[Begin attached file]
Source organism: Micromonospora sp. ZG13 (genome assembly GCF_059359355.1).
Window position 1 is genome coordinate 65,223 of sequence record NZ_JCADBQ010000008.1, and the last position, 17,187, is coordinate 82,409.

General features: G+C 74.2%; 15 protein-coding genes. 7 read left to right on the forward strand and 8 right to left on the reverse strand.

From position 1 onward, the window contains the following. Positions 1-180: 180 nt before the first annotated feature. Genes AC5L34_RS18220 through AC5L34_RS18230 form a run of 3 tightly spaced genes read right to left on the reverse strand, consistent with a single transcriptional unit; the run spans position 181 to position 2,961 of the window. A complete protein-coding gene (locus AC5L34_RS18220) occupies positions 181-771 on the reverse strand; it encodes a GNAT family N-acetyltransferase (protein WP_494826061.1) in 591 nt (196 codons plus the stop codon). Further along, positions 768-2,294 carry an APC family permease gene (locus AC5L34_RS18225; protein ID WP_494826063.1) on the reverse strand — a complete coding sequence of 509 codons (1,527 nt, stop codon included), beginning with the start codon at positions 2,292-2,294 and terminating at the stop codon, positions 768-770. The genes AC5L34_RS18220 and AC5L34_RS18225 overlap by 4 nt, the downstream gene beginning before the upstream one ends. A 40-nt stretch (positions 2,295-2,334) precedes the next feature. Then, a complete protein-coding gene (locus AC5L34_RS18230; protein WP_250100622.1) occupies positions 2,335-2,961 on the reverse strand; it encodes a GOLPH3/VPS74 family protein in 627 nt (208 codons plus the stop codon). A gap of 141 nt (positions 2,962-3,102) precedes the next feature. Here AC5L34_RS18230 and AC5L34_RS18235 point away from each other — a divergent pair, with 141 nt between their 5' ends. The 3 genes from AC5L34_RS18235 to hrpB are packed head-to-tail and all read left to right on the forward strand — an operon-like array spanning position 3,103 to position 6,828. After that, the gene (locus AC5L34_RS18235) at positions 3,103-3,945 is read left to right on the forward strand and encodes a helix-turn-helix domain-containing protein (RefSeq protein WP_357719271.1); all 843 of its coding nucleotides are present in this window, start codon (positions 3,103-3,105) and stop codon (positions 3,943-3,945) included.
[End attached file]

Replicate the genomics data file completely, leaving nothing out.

Source organism: Micromonospora sp. ZG13 (genome assembly GCF_059359355.1).
Window position 1 is genome coordinate 65,223 of sequence record NZ_JCADBQ010000008.1, and the last position, 17,187, is coordinate 82,409.

General features: G+C 74.2%; 15 protein-coding genes. 7 read left to right on the forward strand and 8 right to left on the reverse strand.

From position 1 onward, the window contains the following. Positions 1-180: 180 nt before the first annotated feature. Genes AC5L34_RS18220 through AC5L34_RS18230 form a run of 3 tightly spaced genes read right to left on the reverse strand, consistent with a single transcriptional unit; the run spans position 181 to position 2,961 of the window. A complete protein-coding gene (locus AC5L34_RS18220) occupies positions 181-771 on the reverse strand; it encodes a GNAT family N-acetyltransferase (protein WP_494826061.1) in 591 nt (196 codons plus the stop codon). Further along, positions 768-2,294 carry an APC family permease gene (locus AC5L34_RS18225; protein ID WP_494826063.1) on the reverse strand — a complete coding sequence of 509 codons (1,527 nt, stop codon included), beginning with the start codon at positions 2,292-2,294 and terminating at the stop codon, positions 768-770. The genes AC5L34_RS18220 and AC5L34_RS18225 overlap by 4 nt, the downstream gene beginning before the upstream one ends. A 40-nt stretch (positions 2,295-2,334) precedes the next feature. Then, a complete protein-coding gene (locus AC5L34_RS18230; protein WP_250100622.1) occupies positions 2,335-2,961 on the reverse strand; it encodes a GOLPH3/VPS74 family protein in 627 nt (208 codons plus the stop codon). A gap of 141 nt (positions 2,962-3,102) precedes the next feature. Here AC5L34_RS18230 and AC5L34_RS18235 point away from each other — a divergent pair, with 141 nt between their 5' ends. The 3 genes from AC5L34_RS18235 to hrpB are packed head-to-tail and all read left to right on the forward strand — an operon-like array spanning position 3,103 to position 6,828. After that, the gene (locus AC5L34_RS18235) at positions 3,103-3,945 is read left to right on the forward strand and encodes a helix-turn-helix domain-containing protein (RefSeq protein WP_357719271.1); all 843 of its coding nucleotides are present in this window, start codon (positions 3,103-3,105) and stop codon (positions 3,943-3,945) included.